Having Doug Ford take a hatchet to our municipal councils is not going to make our communities better.
That’s may view. Feel free to share your views below.
But firs, here is the News Release issued on this matter from the Ford government –
Ontario Helping Make Municipalities Stronger
Dedicated funds will drive efficiencies and strengthen local service delivery
October 25, 2019
TORONTO ― Ontario is providing up to $143 million to municipalities to help them lower costs and improve services for local residents over the long term. Funding will be available to all 444 municipalities so they can find smarter, more efficient ways to operate and focus spending on vital programs and services for Ontarians.
Municipalities deliver a wide range of services that people rely on every day, like transit, water and wastewater, and parks and recreation.
“Municipalities are the level of government closest to the people, but every community is different – one size doesn’t fit all,” said Steve Clark, Minister of Municipal Affairs and Housing. “This investment in communities will support municipal transformation efforts to make sure they are delivering efficient, effective and modern services that best meet the unique needs of their residents.”
Our government is working in partnership with municipalities to ensure that taxpayers’ dollars are respected. Earlier this year, the government conducted a review of Ontario’s eight regional governments and Simcoe County. Over 8,500 submissions were received and the Special Advisors, Michael Fenn and Ken Seiling, attended nine in-person sessions and listened to ideas from individuals and organizations on how to improve their local governments.
Throughout this extensive review, the government heard that local communities should decide what is best for them in terms of governance, decision-making and service delivery. After careful consideration of the feedback we heard through the course of the review, our government stands firm in its commitment to partnering with municipalities without pursuing a top-down approach. We will provide municipalities with the resources to support local decision-making.
“We are committed to helping and empowering municipalities to become more efficient and effective, so they can make every dollar count,” said Clark. “This investment supports the province’s commitment to reduce the cost of government, while maintaining quality services the people of Ontario expect from all levels of government.”
- Our government is extending two application-based funding streams: one for small and rural municipalities, and one for large urban governments.
- The 2020 Ontario Municipal Partnership Fund will have the same structure as this year and provide a total of $500 million to 389 municipalities across the province.
- Ontario will also launch a consultation with municipalities about whether to align the municipal and provincial fiscal year.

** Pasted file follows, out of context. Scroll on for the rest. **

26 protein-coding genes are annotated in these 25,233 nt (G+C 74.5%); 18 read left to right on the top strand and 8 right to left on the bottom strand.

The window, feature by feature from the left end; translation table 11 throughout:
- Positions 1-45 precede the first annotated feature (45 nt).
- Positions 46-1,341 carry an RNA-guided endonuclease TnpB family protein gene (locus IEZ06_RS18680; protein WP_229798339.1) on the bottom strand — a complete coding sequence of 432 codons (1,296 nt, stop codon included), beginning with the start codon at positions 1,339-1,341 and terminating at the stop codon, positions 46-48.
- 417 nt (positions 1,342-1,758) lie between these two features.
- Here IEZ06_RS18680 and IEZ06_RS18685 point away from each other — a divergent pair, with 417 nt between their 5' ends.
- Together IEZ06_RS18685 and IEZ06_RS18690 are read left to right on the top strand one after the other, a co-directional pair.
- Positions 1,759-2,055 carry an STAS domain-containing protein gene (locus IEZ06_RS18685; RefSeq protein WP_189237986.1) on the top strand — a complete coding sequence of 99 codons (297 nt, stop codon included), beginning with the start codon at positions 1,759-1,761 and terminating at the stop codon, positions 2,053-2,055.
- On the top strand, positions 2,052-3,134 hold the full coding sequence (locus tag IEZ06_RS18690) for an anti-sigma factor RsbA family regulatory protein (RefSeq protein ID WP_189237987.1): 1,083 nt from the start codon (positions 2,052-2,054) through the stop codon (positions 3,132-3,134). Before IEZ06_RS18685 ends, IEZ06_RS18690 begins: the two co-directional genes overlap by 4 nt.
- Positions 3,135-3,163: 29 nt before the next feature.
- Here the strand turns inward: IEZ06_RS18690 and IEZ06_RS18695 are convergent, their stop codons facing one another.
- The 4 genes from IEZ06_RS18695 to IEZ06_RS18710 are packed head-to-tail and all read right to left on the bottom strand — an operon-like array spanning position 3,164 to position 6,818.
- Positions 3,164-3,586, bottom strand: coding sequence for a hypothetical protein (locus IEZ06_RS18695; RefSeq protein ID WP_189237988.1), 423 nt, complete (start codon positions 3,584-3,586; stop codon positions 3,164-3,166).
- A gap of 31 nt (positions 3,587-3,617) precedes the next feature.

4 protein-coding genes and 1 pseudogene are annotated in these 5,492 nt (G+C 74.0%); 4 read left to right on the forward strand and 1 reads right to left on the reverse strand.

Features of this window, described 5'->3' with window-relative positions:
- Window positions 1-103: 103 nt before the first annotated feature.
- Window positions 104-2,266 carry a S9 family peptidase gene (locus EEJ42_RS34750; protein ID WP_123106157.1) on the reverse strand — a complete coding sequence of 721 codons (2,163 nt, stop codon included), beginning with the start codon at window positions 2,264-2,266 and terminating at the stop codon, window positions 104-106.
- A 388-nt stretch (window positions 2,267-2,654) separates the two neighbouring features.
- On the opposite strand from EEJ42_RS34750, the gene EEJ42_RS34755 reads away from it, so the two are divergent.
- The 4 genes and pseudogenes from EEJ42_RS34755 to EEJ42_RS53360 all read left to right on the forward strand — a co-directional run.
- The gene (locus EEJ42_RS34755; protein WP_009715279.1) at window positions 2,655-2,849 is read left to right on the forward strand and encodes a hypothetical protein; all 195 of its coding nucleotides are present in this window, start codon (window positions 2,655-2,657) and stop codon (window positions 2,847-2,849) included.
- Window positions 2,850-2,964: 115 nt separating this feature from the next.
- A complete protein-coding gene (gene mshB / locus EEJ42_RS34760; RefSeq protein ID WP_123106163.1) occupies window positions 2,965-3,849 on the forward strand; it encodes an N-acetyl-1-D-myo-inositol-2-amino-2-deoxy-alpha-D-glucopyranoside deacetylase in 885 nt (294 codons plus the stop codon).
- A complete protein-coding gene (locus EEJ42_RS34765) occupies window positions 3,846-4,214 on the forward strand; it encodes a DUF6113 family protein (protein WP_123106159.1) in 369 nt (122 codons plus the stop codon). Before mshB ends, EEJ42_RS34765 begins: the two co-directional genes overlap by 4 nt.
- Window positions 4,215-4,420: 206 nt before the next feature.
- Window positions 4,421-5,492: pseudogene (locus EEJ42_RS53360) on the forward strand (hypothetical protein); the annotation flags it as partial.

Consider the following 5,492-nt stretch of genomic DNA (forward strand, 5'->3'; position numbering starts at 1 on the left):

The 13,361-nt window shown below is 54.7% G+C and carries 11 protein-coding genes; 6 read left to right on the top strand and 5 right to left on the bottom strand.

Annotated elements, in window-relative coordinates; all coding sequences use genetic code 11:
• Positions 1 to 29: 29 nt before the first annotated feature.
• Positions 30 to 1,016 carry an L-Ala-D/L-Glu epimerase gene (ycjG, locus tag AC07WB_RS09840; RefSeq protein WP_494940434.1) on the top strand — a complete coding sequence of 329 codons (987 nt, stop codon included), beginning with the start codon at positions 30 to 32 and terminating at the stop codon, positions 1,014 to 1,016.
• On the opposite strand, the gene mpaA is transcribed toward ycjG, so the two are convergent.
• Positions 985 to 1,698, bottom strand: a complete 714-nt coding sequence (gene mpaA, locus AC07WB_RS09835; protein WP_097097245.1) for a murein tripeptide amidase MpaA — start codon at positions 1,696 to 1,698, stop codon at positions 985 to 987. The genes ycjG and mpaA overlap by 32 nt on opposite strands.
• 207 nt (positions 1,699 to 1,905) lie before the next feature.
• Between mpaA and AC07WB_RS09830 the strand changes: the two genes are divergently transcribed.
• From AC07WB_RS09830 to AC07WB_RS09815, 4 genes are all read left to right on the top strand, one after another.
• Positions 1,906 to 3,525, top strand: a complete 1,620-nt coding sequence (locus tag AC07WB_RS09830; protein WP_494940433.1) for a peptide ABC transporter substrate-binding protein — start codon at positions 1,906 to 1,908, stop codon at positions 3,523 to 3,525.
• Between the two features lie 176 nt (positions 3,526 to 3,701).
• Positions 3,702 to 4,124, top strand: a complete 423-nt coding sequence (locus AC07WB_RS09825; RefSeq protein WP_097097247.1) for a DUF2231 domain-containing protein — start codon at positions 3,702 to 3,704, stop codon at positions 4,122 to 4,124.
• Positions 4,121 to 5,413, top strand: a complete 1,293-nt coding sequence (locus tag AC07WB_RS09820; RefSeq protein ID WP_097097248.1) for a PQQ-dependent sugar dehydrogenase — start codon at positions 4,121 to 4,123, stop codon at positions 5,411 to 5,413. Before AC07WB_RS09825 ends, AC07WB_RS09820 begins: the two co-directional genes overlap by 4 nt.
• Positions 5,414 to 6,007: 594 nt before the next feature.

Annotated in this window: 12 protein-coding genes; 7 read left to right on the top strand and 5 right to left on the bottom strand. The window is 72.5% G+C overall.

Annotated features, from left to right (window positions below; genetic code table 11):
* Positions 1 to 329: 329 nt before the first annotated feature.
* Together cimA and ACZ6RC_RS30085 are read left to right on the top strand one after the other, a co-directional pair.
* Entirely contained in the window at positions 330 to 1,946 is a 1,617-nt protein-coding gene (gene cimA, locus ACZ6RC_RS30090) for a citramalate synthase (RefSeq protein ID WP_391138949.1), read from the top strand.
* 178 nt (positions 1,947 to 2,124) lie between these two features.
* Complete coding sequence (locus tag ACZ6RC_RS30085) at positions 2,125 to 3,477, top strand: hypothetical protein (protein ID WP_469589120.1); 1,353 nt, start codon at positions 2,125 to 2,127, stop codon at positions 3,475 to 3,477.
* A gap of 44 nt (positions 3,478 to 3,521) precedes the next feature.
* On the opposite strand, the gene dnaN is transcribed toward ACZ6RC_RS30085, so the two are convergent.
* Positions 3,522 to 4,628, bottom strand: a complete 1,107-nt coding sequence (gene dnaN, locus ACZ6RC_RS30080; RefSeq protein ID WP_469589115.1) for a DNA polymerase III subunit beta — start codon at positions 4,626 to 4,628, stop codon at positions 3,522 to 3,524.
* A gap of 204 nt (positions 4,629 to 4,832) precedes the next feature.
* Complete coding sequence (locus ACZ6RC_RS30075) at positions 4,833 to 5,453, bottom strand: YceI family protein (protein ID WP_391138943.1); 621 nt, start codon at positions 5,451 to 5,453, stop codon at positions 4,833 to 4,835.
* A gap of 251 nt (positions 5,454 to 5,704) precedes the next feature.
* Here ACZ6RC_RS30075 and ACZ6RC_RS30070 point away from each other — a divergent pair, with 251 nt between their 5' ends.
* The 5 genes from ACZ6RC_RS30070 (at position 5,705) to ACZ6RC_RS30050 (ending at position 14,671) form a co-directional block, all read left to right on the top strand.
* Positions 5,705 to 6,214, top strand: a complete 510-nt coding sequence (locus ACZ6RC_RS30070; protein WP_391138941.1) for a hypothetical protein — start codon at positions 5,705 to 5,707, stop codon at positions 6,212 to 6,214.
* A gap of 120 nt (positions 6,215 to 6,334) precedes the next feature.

- Our government is proposing to eliminate duplication by combining the provincial and municipal voters lists, giving Elections Ontario the responsibility of managing the updated list and taking the burden off of municipalities.
Now here is a Media Release on this News from the Greater Niagara Chamber of Commerce (GNCC) –
GNCC Still Optimistic for Future of Niagara Governance
Niagara, Ontario, October 25, 2019 – Today, the Government of Ontario announced that the result of its study of governance reform in regions across Ontario, including Niagara, was to accept the status quo.
To many who were looking for changes in the municipal government structure, this will come as a disappointment.
However, the GNCC does not take it to mean that the door has been closed on a made-in-Niagara solution to increase governmental efficiency or reduce overlapping services and jurisdictions.
The process of study and consultation confirmed that inefficiencies persist in Niagara’s present structure, and we feel that local governments in the region should take this as an opportunity to pursue solutions to them.
The Government of Ontario also announced that $143 million would be made available to municipal governments across Ontario to lower costs and deliver better services.
Niagara could tackle some of our inefficiencies with our share of these funds, such as multiple and overlapping bus networks, duplicate planning and economic development departments at two levels of government, or inefficient schedules and responsibilities for road maintenance.
We urge local governments across Niagara to assemble a compelling bid for our share of these funds and use them to tackle some of Niagara’s more pressing governance concerns.
Many organizations across Niagara put considerable research into this issue, and we hope that local governments will tap those organizations as resources which can help them solve problems in the region.
Local governments should take notice and work to solve the many issues with the present structure that were raised during and before the review process.
Quotes: “This may be the end of the Government of Ontario’s plan to reform Niagara, but it does not have to mean that we close the book on useful reform. The process has shown that there is an appetite and a need for meaningful change and greater efficiency in Niagara, and we hope that local governments will pursue that.”– Mishka Balsom, President & CEO, GNCC
The Greater Niagara Chamber of Commerce is the largest business organization in Niagara and the second-largest Chamber of Commerce in Ontario, with 1,500 members representing 50,000 employees.
More information on the GNCC is available at gncc.ca<https://gncc.ca/>.
For more news on this issue, posted this October 25th, on Niagara At Large, click on – https://niagaraatlarge.com/2019/10/25/ford-backs-away-from-plan-to-slash-number-of-politicians-in-niagara/ .